Monument Valley: A Stark Beauty Deep In Navajo Country
The title for this post comes from this LA Times article, which is part of the paper's series called “Postcards From The West.”
The article is excellent and it is illustrated by magnificent photos and a great video. It is well worth reading. It provides good information for people who may be interested in traveling to Monument Valley, and a fun read for those of us who love the place.
It also includes a time line describing some key events:
- About 50 million years ago: Wind and water start shaping Monument Valley...
- Before 1400: The Anasazi occupy Monument Valley...
- After 1400: The Dine (pronounced Di-Nay) take up residence in and around Monument Valley...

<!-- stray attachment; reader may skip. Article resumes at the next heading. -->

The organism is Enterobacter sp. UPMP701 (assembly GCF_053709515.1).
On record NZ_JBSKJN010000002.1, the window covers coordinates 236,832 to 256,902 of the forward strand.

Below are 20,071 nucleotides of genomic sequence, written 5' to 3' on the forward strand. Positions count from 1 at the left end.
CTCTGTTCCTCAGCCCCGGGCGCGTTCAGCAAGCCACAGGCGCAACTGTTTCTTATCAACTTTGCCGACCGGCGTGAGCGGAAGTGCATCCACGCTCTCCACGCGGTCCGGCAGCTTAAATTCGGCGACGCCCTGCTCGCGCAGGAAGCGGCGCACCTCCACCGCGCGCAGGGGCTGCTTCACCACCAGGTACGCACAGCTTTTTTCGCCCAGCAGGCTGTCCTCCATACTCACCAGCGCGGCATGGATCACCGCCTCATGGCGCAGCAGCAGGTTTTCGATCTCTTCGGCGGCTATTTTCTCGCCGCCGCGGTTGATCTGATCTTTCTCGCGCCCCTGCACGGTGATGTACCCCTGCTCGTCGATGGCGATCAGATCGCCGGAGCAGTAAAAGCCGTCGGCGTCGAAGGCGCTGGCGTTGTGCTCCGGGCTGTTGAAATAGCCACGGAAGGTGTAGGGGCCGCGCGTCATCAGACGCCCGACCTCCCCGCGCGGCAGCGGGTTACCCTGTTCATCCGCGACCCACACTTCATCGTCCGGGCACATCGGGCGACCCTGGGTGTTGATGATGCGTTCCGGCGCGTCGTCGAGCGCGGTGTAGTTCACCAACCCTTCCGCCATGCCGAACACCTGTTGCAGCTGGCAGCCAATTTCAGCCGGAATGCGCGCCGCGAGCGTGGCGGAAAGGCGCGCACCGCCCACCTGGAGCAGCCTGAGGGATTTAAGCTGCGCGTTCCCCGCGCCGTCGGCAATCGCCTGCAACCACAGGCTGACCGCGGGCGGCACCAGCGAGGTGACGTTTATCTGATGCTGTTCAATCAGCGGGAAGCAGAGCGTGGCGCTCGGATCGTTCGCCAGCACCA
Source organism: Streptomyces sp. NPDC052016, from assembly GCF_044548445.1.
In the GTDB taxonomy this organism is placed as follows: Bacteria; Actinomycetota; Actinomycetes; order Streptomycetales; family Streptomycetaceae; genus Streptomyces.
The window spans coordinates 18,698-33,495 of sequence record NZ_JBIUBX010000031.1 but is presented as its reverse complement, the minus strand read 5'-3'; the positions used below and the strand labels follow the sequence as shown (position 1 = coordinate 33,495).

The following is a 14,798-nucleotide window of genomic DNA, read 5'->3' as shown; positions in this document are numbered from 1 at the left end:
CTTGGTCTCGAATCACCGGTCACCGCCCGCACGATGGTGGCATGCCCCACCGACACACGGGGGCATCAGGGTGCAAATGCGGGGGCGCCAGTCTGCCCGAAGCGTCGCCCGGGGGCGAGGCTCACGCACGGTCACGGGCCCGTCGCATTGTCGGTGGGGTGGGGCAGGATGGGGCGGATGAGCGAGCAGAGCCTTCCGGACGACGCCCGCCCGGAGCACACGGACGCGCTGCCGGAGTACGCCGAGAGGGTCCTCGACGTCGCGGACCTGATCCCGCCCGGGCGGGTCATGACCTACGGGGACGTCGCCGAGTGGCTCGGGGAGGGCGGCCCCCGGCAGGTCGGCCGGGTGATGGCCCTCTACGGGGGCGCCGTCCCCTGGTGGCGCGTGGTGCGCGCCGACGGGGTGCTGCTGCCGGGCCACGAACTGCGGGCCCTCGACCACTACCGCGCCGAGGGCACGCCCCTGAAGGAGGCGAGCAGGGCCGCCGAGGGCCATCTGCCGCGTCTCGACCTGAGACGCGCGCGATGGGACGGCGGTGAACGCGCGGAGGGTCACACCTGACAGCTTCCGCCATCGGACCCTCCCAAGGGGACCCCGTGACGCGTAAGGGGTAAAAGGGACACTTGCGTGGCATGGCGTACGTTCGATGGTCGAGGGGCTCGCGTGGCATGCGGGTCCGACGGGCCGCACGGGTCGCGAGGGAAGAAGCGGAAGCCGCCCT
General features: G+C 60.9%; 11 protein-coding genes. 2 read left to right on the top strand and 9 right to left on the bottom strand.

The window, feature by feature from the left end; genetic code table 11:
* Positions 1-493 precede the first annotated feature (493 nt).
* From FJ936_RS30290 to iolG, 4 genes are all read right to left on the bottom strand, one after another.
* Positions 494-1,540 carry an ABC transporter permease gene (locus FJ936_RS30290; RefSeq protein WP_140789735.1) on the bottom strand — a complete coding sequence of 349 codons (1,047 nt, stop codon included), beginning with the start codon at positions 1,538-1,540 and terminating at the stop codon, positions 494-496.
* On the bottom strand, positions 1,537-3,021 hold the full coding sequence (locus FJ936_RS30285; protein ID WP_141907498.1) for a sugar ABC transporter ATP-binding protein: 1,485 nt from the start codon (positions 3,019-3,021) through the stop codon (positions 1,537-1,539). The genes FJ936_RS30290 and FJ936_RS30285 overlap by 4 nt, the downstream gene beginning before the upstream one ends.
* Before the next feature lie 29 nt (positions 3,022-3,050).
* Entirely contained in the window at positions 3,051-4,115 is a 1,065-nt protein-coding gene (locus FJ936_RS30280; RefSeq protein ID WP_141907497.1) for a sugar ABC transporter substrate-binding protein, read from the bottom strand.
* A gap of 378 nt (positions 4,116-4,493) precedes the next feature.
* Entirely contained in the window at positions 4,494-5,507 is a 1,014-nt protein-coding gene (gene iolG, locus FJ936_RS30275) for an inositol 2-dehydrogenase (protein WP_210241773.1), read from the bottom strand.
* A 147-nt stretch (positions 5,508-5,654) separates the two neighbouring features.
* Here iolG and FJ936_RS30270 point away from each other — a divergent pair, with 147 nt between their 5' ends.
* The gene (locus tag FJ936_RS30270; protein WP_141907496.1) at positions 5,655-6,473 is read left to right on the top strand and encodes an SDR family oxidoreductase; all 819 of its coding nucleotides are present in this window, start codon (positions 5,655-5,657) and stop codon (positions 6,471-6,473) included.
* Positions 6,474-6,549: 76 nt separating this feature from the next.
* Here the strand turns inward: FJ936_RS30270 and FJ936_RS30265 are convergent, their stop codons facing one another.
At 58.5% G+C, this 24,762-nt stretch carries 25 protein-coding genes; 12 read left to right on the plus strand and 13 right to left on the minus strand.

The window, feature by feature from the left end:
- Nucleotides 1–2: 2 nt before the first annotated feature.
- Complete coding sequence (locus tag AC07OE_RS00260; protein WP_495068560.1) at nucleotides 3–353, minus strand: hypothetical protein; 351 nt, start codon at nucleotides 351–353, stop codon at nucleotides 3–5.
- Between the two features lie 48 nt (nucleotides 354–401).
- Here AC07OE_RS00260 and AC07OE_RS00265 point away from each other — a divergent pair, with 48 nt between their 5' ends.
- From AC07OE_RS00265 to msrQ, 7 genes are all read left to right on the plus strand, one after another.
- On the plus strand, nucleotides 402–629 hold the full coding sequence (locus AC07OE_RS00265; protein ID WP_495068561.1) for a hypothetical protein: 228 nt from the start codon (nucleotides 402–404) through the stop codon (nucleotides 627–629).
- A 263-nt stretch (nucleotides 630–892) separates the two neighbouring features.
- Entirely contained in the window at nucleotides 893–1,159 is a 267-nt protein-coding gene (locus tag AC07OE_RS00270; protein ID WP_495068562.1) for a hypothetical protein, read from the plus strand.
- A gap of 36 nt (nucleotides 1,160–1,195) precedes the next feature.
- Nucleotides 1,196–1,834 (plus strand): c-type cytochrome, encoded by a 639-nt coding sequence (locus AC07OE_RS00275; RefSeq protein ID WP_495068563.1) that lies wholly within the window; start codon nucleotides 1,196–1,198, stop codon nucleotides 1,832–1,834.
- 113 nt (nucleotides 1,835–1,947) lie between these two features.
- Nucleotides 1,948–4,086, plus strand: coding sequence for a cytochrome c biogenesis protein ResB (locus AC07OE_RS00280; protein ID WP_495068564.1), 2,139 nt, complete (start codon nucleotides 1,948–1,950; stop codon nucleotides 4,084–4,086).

Much of the time line describes the valley's movie history:
- 1938: Eager to bring money to the Depression-ravaged valley, Harry Goulding goes to Hollywood bearing photos of Monument Valley and bluffs his way into a meeting with famed director John Ford. Soon after, Ford's cast and crew arrive in the valley to make "Stagecoach."
- 1939: "Stagecoach" revives the western genre, gives Ford's career a new direction and makes John Wayne a star. Ford goes on to make numerous movies in the valley, including "My Darling Clementine" (1946), "Fort Apache" with Wayne (1948) and "She Wore a Yellow Ribbon," also with Wayne, (1949).
The time line isn't complete – it neglects to mention Forrest Gump Point and a few other spots made memorable in film. But it is interesting and worth reading.
On the web page below the Monument Valley article, the Times shows a beautiful photo of Horseshoe Bend on the Colorado, describes Antelope Canyon and then returns to describe photo ops at John Ford Point in Monument Valley.